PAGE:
For the weary soul like myself, a Hot Tub soak the night before to rejuvenate my muscles and unwind was just what I needed. The Hot Tub was located outside in a private setting within a tussock and rock landscape. The tub was filled with fresh mountain water without any chemicals added. The business reuses the water for irrigation. A submersible firebox allowed me to adjust the water’s temperature. As I settled in, I watched the Milky Way appear and spill across the night sky with its millions of stars.

Eastward bound, I left Omarama refreshed and ready to tackle the next half of the journey. The trip was relatively easy and short when compared to previous days. The first half of the trail was off-road running parallel to the State Highway on the right. Crossing at Chain Hills to the left of the highway I began my descent alongside Lake Benmore, the largest artificial lake in NZ.
Lake Benmore was created in the 1960s as part of the Benmore Dam construction. The lake is split into two arms. The largest is fed by three rivers, Tekapo, Pukaki and Twizel plus the Ohau canal with Waitaki River flowing right through the lake, whereas the smaller arm is fed by Ahuriri River.

It is this smaller arm that I travelled along to Pumpkin Point, a grassy beach area, for a break and a splash in the lake, then onto Sailors Cutting where the off-road trail terminates and I join the highway for the rest of today’s trip. Not the most relaxing part of the journey as I braved the high-speed highway with an upward climb to Otematata Saddle. The views of Lake Aviemore and the valley beyond was a lovely compensation until I continued on the busy highway downhill all the way into Otematata.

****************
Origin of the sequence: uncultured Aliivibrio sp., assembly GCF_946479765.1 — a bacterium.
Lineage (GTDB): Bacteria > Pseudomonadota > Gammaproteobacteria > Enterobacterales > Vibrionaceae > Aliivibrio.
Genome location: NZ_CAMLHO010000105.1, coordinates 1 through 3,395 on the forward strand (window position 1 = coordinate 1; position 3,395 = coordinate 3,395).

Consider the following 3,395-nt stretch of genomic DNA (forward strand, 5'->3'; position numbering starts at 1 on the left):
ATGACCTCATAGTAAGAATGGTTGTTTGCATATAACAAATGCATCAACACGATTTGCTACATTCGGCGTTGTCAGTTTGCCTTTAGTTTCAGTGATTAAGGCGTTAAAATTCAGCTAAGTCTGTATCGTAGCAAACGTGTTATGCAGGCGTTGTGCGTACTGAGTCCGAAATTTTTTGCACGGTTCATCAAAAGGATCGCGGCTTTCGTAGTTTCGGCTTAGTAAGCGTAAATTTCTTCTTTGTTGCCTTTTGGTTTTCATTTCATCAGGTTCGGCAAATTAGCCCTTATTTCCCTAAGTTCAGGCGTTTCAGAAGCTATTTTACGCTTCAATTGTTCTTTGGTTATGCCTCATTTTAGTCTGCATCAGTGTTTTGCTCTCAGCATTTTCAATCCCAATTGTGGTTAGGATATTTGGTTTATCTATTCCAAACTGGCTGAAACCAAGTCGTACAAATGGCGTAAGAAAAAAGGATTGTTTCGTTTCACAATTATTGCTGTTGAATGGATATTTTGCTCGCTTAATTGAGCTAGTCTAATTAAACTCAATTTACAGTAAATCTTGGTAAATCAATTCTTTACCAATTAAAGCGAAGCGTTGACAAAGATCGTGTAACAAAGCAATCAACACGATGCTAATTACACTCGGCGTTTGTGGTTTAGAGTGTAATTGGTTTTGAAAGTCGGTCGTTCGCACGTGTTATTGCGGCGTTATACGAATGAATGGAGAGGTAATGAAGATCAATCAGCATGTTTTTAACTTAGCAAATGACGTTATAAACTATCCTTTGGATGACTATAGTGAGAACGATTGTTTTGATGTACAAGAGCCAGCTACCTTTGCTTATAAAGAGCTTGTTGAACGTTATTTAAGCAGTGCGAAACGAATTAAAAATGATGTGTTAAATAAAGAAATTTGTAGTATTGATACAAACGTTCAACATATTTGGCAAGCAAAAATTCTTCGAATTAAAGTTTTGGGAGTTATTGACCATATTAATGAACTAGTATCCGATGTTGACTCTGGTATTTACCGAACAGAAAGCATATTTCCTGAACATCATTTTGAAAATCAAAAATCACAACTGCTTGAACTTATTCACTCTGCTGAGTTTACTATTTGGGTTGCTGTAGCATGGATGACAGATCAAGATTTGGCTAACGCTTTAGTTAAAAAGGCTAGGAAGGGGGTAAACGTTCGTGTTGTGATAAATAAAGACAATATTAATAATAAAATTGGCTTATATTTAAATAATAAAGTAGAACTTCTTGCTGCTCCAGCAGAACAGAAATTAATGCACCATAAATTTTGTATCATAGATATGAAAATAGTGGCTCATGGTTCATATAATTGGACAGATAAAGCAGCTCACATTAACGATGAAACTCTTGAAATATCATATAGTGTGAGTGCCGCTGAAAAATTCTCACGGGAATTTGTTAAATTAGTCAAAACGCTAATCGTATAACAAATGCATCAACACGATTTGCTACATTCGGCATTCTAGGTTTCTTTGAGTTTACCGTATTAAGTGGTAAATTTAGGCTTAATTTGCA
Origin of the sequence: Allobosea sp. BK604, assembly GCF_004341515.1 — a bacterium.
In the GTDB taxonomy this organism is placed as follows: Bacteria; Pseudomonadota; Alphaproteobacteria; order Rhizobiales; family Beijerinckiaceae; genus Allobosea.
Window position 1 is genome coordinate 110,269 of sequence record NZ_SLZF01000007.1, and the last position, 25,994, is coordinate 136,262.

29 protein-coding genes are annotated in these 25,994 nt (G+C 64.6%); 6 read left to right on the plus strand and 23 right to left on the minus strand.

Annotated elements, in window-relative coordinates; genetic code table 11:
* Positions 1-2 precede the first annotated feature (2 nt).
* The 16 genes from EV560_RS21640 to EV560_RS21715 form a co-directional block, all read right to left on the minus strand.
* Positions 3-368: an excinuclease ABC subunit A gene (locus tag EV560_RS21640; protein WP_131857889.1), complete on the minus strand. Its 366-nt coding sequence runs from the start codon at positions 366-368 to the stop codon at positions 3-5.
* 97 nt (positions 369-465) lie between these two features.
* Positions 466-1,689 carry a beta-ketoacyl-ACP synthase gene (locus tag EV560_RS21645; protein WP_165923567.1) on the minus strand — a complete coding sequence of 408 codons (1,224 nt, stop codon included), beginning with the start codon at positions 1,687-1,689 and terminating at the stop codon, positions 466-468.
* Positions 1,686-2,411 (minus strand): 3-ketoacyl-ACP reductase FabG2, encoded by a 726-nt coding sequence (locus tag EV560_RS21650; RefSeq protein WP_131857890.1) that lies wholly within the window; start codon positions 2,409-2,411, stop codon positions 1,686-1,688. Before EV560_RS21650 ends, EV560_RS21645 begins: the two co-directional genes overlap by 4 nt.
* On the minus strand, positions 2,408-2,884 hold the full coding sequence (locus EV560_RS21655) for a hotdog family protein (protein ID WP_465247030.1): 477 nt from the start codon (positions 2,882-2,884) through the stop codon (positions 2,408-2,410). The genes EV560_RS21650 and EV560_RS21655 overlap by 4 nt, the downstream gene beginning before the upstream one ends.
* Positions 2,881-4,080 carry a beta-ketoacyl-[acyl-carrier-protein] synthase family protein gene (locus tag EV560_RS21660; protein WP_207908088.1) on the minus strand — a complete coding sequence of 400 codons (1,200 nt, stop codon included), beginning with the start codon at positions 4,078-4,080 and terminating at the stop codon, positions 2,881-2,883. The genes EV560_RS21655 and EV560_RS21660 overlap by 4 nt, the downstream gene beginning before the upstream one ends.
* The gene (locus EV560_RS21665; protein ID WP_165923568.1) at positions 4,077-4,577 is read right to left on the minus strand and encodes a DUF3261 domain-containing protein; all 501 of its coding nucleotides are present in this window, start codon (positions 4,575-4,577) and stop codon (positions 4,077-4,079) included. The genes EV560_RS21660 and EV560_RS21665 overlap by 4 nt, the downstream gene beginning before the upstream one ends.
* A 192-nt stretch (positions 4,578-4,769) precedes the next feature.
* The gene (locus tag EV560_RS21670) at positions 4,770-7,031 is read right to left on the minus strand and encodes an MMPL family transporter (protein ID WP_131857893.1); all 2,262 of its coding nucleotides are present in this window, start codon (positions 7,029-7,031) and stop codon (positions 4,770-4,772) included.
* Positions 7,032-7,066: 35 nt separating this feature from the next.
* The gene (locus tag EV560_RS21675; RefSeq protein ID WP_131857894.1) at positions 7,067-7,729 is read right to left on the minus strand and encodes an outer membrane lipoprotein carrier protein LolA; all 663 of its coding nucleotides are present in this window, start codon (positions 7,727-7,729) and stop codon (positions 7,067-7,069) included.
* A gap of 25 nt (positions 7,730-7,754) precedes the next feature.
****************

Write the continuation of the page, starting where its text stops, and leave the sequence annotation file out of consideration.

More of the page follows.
Hmmm. The more I’m reading about this, the more I’m thinking I should add this route to the itinerary for my pending trip to Australia in a few years time. I’ve included a trip to NZ but only to visit the main attractions as well as a friend and her daughter (if she’s still living there at the time and not somewhere else in the world, as she is wont to do πŸ˜ƒπŸ˜ƒ). The route is approx 290kms and would take about 12-14 days to complete. πŸ€”πŸ€”πŸ€”

Where I actually walked this morning
Where I ‘virtually’ walked

If you’d like to join these challenges, here is my link https://www.theconqueror.events/r/CE1474 – I don’t get any money from anyone joining, but you get a discount and I get a discount on any future challenges. However, I’ve already signed up for 15 challenges (8 completed in 2020), so I think I need to put the brakes on for this year πŸ™ƒπŸ™ƒπŸ˜†

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Really excited to receive my first postcard from my Alps to Ocean virtual challenge today.

1st postcard

I started the challenge on 30 December 2020, walked 115.6 kms so far, and am 1.8 kms ahead of target.Β  I so enjoy reading the information that comes with the postcards; learning about places I never knew existed until I started these challenges.

Oooo…..just keeping ahead.

I was 20kms ahead when I arrived at my current assignment on Monday but if course with limited time and 2 days a write off, I’m going to be hard put to keep up to speed πŸ˜‰πŸšΆπŸ»β€β™€οΈπŸšΆπŸ»β€β™€οΈπŸšΆπŸ»β€β™€οΈ

Alps to Ocean, New Zealand

Here I am at Lake Ohau, the third and smallest parallel glacial lake in the Mackenzie Basin that serves as a water storage for the Hydro scheme. It is connected to Lake Pukaki and Lake Tekapo (the other two parallel lakes) via an artificial canal. Lake Ohau is stunningly located between The Barrier mountain range to the west, Ben Ohau range to the east and Naumann range to the north which lies between Hopkins and Dobson rivers that feed into the lake.